Church Charitable Contributions, Substantiation, & Disclosure Rules
A church or religious organization should be aware of the record keeping and substantiation rules imposed on donors of charities that receive certain quid pro quo contributions.
A church donor cannot claim a tax deduction for any contribution or donation of cash, a check or other monetary gift, unless the donor maintains a record of the contribution in the form of either a bank record (such as a cancelled check) or a written communication from the charity (such as a receipt or a letter) showing the name of the charity, the date of the contribution and the amount of the contribution.
A donor can’t claim a tax deduction for any single contribution or donation of $250 or more unless the donor obtains a contemporaneous, written acknowledgment of the contribution from the recipient church or religious organization. A church or religious organization that doesn’t acknowledge a contribution incurs no penalty; but without a written acknowledgment, the donor can’t claim a tax deduction.
Although it’s a donor’s responsibility to obtain a written acknowledgment, a church or religious organization can and should assist the donor by providing a timely, written statement containing:
- name of the church or religious organization,
- date of the contribution,
- amount of any cash contribution, and
- description (but not the value) of non-cash contributions.
In addition, the timely, written statement must contain one of the following:
- statement that no goods or services were provided by the church or religious organization in return for the donation,
- statement that goods or services that a church or religious organization provided in return for the contribution consisted entirely of intangible religious benefits, or
- description and good-faith estimate of the value of goods or services other than intangible religious benefits that the church or religious organization provided in return for the contribution.
The church or religious organization may either provide separate acknowledgments for each single contribution or donation of $250 or more or one acknowledgment to substantiate several single contributions of $250 or more. Separate contributions aren’t aggregated for purposes of measuring the $250 threshold.
Disclosure Rules that apply to Quid Pro Quo contributions to churches
A contribution or donation made by a donor in exchange for goods or services is known as a quid pro quo contribution. A donor may only take a contribution deduction to the extent that his or her contribution exceeds the fair market value of the goods and services the donor receives in return for the contribution. Therefore, donors need to know the value of the goods or services. A church or religious organization must provide a written statement to a donor who makes a payment exceeding $75 partly as a contribution and partly for goods and services provided by the organization.
Example of a Quid Pro Quo contribution to a church: If a donor gives a church a payment of $100 and, in return, receives a ticket to an event valued at $40, this is a contribution, and only $60 is deductible by the donor ($100 – $40 = $60). Even though the deductible amount does not exceed $75, since the contribution the church received is in excess of $75, the church must provide the donor with a written disclosure statement.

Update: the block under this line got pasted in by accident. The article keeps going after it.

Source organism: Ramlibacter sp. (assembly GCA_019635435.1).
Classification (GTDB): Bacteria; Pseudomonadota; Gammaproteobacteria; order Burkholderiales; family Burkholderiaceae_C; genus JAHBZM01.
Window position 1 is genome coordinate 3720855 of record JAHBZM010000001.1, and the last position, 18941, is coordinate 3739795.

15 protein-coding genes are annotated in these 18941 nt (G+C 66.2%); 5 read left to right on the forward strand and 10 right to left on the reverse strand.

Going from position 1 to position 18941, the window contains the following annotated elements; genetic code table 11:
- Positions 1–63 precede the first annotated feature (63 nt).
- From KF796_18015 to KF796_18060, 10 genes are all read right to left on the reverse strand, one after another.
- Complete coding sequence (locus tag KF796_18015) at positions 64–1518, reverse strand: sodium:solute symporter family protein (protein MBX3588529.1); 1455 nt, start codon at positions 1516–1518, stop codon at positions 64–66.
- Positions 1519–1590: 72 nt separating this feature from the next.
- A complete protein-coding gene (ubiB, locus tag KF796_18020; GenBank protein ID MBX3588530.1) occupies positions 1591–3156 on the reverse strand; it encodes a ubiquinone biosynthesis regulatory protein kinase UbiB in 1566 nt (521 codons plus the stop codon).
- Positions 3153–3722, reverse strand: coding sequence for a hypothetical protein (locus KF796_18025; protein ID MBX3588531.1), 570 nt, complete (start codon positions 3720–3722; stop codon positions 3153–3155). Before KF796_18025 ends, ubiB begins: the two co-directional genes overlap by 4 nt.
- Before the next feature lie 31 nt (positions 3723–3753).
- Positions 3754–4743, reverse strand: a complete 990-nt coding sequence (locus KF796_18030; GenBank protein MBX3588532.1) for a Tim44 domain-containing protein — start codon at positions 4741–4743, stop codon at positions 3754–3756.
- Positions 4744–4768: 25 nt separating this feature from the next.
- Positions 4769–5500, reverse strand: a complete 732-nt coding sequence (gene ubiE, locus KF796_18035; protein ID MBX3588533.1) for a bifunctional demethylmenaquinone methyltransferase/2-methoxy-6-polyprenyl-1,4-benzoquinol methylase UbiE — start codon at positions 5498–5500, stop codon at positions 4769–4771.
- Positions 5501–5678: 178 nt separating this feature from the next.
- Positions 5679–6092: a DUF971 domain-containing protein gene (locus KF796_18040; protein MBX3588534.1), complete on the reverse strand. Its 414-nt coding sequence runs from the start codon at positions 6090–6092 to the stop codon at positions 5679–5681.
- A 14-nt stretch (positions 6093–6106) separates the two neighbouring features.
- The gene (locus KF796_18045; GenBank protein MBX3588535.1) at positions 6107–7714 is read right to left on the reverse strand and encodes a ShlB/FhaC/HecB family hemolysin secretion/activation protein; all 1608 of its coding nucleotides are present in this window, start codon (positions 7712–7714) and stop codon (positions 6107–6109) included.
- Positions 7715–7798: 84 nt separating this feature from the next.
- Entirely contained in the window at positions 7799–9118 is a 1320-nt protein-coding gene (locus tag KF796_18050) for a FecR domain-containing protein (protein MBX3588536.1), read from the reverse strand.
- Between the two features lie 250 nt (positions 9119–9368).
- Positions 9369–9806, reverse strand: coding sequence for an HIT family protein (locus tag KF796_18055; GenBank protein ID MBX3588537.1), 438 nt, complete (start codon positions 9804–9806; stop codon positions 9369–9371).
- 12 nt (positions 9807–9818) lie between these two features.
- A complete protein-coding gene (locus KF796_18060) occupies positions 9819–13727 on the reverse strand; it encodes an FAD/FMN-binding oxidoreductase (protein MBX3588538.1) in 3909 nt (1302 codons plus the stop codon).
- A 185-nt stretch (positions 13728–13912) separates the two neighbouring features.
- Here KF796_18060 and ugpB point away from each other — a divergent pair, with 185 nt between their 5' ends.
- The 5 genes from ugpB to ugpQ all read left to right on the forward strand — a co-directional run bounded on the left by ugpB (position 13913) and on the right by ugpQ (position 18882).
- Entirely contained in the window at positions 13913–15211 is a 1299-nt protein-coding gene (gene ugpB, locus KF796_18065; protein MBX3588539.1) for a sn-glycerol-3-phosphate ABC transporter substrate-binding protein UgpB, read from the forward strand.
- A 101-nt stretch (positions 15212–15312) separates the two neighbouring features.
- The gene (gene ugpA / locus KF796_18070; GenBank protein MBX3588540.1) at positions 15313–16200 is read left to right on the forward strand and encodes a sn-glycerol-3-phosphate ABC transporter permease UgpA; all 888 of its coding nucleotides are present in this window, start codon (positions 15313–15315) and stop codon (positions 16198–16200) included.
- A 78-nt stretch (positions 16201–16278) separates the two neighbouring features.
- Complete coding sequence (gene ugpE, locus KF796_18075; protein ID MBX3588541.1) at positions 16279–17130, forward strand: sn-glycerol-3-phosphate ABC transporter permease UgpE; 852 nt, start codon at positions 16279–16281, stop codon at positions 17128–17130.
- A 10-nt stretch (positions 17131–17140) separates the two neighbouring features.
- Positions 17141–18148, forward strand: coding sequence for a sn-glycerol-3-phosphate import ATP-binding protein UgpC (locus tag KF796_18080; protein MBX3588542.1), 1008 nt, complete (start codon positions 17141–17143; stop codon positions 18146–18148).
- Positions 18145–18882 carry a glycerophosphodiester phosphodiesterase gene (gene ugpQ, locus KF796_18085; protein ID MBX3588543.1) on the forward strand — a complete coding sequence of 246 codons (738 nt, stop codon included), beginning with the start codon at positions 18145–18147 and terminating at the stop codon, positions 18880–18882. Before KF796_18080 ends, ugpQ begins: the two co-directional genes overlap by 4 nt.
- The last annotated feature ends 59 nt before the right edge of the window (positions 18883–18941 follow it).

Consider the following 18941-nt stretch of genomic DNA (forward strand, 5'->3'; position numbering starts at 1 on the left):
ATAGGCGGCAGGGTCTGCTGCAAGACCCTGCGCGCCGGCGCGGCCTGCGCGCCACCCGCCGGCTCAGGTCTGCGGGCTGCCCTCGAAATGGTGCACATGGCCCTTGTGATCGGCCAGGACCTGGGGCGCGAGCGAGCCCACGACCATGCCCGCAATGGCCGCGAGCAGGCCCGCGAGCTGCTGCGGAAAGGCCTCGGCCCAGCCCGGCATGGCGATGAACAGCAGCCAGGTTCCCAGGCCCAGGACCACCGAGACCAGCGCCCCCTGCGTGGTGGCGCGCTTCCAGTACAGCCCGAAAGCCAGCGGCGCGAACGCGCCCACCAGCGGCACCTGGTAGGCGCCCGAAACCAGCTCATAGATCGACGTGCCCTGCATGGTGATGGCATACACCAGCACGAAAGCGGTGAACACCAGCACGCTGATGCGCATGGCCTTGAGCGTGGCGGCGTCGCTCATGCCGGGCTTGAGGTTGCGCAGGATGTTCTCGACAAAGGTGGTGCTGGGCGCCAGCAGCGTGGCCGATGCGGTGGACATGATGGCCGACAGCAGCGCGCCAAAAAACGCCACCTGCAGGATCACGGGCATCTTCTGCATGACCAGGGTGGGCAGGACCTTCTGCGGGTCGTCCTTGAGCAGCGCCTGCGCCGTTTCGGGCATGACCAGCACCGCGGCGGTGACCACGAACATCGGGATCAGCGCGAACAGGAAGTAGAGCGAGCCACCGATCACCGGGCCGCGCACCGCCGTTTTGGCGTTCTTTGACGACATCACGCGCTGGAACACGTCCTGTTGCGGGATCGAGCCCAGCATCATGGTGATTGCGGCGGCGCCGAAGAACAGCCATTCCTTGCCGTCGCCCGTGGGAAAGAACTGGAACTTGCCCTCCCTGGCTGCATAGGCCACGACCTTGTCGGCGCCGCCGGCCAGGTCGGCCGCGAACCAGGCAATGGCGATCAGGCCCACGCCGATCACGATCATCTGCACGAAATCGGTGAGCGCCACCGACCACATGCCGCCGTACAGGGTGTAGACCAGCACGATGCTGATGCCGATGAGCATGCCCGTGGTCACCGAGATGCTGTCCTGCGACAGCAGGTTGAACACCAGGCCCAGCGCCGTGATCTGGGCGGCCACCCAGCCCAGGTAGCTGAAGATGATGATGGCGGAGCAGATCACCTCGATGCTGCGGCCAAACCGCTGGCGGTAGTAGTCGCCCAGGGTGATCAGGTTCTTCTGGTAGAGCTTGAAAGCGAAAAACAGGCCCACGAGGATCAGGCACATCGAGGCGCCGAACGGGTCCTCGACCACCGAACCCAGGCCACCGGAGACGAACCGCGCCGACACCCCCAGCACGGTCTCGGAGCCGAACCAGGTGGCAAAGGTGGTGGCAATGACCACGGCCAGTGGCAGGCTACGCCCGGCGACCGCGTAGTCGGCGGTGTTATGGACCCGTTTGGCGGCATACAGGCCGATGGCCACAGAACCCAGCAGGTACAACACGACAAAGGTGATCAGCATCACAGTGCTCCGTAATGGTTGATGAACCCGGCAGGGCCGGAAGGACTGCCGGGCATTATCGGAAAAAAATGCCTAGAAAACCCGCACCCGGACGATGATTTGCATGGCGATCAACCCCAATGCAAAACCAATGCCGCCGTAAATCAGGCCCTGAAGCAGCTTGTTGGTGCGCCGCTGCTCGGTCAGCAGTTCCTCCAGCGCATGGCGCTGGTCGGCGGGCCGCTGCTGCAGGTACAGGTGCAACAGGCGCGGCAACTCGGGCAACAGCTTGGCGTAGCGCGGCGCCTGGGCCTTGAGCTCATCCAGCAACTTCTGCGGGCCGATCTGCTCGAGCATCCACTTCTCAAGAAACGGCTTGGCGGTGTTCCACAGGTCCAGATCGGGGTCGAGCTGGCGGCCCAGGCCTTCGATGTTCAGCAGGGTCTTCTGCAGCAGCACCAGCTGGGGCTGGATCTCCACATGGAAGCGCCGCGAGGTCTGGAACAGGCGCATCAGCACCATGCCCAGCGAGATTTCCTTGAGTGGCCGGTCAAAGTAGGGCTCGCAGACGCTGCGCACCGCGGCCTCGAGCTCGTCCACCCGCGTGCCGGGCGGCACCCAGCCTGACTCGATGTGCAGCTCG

The statement must:
- inform the donor that the amount of the contribution that is deductible for federal income tax purposes is limited to the excess of money (and the fair market value of any property other than money) contributed by the donor over the value of goods or services provided by the church or religious organization; and,
- provide the donor with a good-faith estimate of the value of the goods or services.
The church or religious organization must provide the written disclosure statement with either the solicitation or the receipt of the contribution and in a manner that is likely to come to the attention of the donor. For example, a disclosure in small print within a larger document may not meet this requirement.
Exceptions to Disclosure Statement by churches
A church or religious organization isn’t required to provide a disclosure statement for quid pro quo contributions when:
- (a) the goods or services meet the standards for insubstantial value or
- (b) the only benefit received by the donor is an intangible religious benefit.
Additionally, if the goods or services the church or religious organization provides are intangible religious benefits (examples follow), the acknowledgment for contributions of $250 or more doesn’t need to describe those benefits.
Generally, intangible religious benefits are benefits provided by a church or religious organization that are not usually sold in commercial transactions outside a donation (gift) context.
Intangible religious benefits include:
- admission to a religious ceremony
- de minimis tangible benefits, such as wine used in religious ceremony
Benefits that are not intangible religious benefits include:
- tuition for education leading to a recognized degree
- travel services
- consumer goods
- Nonprofit Articles of Incorporation,
- Nonprofit Bylaws,
- Nonprofit Conflict of Interest Policy,
- Conflict of Interest Policy Acknowledgment,
- Form 1023 Attachment with all the answers,
- Form 1023 Expedite Letter template,
- and Donor Contribution Form
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